Muscle cars are a very American concept. As a result, there are a lot of people who believe that muscle cars have to be of American make. Moreover, they believe that muscle cars have to be of American make from a particular period of time rather than any period of time. Generally speaking, this means the 1960s plus some of the 1970s. However, there are those who choose to be even stricter by specifying the period from 1964 to 1973, which makes sense because of the significance of those dates.
How Did the Muscle Car Come Into Existence?
Like most trends, the muscle car didn't come into existence all at once. Instead, there were forerunners that hinted at what was to come. Sometimes, this happened in a very subtle manner. Other times, this was less true. Unfortunately, the vagueness on what is and isn't a muscle car makes it rather difficult to tell when the first examples came into existence.
For instance, one can make the argument that the first muscle car came into existence in 1949. This is because that was the year that saw the 1949 Oldsmobile 88, which is notable because said vehicle was the first time that a powerful V8 engine was available on a smaller, lighter body. Having said that, there are other contenders for the position of the first muscle car in existence, with an excellent example being the 1957 Rambler Rebel. In that case, said vehicle was the first mid-sized car that could have a big-block V8 engine. On top of that, it was both fast and cheap, which are regarded as critical elements that make muscle cars into muscle cars.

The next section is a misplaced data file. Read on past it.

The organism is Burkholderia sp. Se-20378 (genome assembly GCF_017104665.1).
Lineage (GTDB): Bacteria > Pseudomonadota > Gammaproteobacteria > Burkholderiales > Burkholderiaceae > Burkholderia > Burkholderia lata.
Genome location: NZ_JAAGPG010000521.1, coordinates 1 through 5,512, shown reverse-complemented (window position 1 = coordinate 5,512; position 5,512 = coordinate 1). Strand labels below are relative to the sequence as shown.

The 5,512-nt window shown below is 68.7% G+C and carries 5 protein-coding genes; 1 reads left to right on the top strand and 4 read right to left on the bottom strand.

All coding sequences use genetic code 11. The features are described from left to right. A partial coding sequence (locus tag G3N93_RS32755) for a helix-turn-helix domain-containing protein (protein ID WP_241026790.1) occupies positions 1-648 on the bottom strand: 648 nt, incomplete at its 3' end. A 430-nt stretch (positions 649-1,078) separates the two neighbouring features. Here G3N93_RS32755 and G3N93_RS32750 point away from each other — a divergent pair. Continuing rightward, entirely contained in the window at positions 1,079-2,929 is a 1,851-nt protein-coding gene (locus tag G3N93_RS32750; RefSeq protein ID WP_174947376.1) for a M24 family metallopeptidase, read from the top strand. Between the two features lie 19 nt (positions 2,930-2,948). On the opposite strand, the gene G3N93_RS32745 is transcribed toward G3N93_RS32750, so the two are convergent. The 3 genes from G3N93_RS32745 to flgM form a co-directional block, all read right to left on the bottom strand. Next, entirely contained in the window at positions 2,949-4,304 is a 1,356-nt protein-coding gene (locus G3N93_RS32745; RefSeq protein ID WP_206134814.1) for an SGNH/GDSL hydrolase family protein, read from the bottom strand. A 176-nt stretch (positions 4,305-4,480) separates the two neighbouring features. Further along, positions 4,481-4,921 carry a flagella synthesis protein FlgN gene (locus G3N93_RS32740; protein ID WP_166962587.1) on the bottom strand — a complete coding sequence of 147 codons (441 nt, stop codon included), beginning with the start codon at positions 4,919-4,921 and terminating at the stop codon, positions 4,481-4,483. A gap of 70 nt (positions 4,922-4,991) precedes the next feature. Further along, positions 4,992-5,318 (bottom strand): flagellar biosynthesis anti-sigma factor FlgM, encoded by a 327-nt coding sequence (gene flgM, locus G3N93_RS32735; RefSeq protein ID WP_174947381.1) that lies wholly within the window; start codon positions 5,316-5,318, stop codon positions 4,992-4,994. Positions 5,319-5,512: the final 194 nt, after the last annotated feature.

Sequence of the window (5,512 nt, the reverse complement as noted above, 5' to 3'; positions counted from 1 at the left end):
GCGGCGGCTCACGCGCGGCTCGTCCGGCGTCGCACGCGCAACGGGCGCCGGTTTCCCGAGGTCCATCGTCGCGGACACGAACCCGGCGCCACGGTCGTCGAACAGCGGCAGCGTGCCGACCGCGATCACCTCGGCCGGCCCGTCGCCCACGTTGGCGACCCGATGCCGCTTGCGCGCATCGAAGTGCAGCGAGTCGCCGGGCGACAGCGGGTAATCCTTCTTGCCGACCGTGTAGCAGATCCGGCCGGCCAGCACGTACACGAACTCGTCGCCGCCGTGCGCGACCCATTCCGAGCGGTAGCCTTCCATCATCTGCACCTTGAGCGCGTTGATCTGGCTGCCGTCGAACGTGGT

Still, the peak of the muscle car is believed to have started up in 1964. In those times, a lot of American consumers became enamored with such vehicles, which convinced a number of car manufacturers to launch their own interpretations of the basic concept. Thanks to that, cars such as the Pontiac GTO, the AMC AMX, and the Plymouth Road Runner came into existence. For a time, this competition meant that there was even a horsepower competition that hit its height in 1970.
Does the Muscle Car Still Exist?
Eventually, muscle cars became less popular in the 1970s. As stated earlier, the two oil crises of that decade had a huge impact on what people wanted from their vehicles, thus rendering muscle cars out of touch. However, there were other contributing factors that ranged from the Clean Air Act to rising insurance costs for high-performance models. Due to this, the initial era of the muscle car came to a conclusion in the 1970s, though the concept would live on.
For instance, there was a revival in high-performance cars that happened in the 1980s, which managed to build up enough momentum that it continued into the 1990s for a time as well. Similarly, the current millennium has seen smaller revivals of the concept from time to time as well. One example happened in 2004, which was when the Pontiac GTO was relaunched based on the Holden Monaro. Another example happened in 2008, which was when a reinterpretation of the Dodge Challenger showed up on U.S. markets. One can argue over whether these vehicles are true muscle cars or not, but so long as the concept retains its appeal, it seems safe to say that the automobile industry will continue making callbacks to it.
Written by Benjamin Smith